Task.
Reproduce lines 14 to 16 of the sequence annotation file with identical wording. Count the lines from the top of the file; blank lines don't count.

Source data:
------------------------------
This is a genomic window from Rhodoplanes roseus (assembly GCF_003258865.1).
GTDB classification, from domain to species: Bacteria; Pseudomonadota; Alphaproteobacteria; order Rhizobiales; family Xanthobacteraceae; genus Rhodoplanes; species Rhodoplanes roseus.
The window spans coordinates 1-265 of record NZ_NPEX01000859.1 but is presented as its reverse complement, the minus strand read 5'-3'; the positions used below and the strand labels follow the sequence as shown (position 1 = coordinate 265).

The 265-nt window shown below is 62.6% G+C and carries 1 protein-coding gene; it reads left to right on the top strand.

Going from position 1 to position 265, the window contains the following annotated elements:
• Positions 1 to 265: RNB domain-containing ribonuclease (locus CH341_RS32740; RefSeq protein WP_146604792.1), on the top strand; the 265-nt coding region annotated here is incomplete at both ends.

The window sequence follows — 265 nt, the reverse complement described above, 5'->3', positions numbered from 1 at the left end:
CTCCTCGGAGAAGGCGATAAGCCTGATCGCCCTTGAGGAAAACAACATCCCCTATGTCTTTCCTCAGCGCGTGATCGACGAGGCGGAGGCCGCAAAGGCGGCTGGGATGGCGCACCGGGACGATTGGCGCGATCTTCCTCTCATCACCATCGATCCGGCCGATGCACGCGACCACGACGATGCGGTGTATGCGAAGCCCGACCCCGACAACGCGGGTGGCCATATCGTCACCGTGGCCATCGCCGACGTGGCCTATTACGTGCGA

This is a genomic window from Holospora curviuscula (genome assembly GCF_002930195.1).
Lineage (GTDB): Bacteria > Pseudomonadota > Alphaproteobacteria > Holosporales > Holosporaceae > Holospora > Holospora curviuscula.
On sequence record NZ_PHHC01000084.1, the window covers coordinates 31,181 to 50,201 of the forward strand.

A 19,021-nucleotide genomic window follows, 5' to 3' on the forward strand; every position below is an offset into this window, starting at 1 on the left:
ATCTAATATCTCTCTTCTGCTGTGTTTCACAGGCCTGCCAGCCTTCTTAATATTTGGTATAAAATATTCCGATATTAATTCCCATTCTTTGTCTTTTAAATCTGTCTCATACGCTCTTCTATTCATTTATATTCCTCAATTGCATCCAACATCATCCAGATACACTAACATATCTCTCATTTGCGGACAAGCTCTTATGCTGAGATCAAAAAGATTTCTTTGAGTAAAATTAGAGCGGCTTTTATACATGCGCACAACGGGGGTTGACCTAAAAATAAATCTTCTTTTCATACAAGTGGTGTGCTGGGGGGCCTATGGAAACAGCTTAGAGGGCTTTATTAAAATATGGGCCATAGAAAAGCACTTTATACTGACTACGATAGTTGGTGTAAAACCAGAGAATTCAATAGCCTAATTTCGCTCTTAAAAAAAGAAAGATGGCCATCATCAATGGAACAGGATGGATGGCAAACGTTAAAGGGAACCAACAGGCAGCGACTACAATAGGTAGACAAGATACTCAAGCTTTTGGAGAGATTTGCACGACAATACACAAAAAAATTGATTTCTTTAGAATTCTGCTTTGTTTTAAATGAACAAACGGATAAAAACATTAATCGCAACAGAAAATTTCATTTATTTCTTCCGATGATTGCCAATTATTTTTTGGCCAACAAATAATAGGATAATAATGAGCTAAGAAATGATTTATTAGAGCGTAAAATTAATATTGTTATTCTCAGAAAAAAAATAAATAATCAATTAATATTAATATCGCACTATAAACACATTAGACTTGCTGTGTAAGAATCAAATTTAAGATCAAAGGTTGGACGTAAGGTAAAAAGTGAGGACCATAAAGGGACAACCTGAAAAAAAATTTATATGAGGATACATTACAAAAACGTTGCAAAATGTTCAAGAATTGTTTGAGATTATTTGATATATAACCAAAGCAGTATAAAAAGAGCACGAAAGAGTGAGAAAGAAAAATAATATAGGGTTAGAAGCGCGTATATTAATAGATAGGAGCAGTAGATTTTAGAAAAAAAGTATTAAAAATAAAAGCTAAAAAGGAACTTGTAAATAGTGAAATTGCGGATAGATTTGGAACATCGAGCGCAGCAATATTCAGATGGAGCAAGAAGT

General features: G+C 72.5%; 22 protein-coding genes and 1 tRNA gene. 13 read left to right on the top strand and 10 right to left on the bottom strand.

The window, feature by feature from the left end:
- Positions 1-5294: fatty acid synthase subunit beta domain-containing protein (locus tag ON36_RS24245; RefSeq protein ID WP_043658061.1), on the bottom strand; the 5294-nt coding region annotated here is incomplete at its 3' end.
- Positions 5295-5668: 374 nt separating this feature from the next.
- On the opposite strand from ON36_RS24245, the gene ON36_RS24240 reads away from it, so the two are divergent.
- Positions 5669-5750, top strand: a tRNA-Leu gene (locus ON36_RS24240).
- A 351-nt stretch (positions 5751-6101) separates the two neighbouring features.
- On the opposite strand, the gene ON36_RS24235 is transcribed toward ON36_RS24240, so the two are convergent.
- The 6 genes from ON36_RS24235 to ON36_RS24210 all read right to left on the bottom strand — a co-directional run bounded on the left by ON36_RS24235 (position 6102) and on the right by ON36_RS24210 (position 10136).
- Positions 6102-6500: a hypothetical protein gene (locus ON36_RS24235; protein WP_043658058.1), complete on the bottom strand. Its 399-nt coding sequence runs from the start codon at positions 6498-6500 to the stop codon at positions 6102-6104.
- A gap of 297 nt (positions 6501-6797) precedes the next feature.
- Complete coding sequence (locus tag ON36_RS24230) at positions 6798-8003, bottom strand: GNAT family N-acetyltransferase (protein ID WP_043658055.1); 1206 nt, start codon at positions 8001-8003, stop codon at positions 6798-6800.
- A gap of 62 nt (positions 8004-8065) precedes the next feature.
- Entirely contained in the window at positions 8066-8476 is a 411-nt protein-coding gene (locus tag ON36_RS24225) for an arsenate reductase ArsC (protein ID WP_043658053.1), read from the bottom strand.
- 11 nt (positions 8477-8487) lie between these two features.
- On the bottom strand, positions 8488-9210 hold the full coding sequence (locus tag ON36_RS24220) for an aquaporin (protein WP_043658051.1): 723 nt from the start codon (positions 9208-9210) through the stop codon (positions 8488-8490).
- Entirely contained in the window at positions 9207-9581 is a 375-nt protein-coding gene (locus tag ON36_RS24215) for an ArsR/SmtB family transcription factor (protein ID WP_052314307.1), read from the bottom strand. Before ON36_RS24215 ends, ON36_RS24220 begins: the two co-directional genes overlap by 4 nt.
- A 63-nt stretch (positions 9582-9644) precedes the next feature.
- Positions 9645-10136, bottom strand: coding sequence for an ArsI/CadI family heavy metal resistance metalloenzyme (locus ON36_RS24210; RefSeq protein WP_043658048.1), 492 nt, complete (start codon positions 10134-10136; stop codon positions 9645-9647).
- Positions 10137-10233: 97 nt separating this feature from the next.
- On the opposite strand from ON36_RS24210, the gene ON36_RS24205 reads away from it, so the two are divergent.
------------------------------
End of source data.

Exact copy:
General features: G+C 72.5%; 22 protein-coding genes and 1 tRNA gene. 13 read left to right on the top strand and 10 right to left on the bottom strand.

The window, feature by feature from the left end:
- Positions 1-5294: fatty acid synthase subunit beta domain-containing protein (locus tag ON36_RS24245; RefSeq protein ID WP_043658061.1), on the bottom strand; the 5294-nt coding region annotated here is incomplete at its 3' end.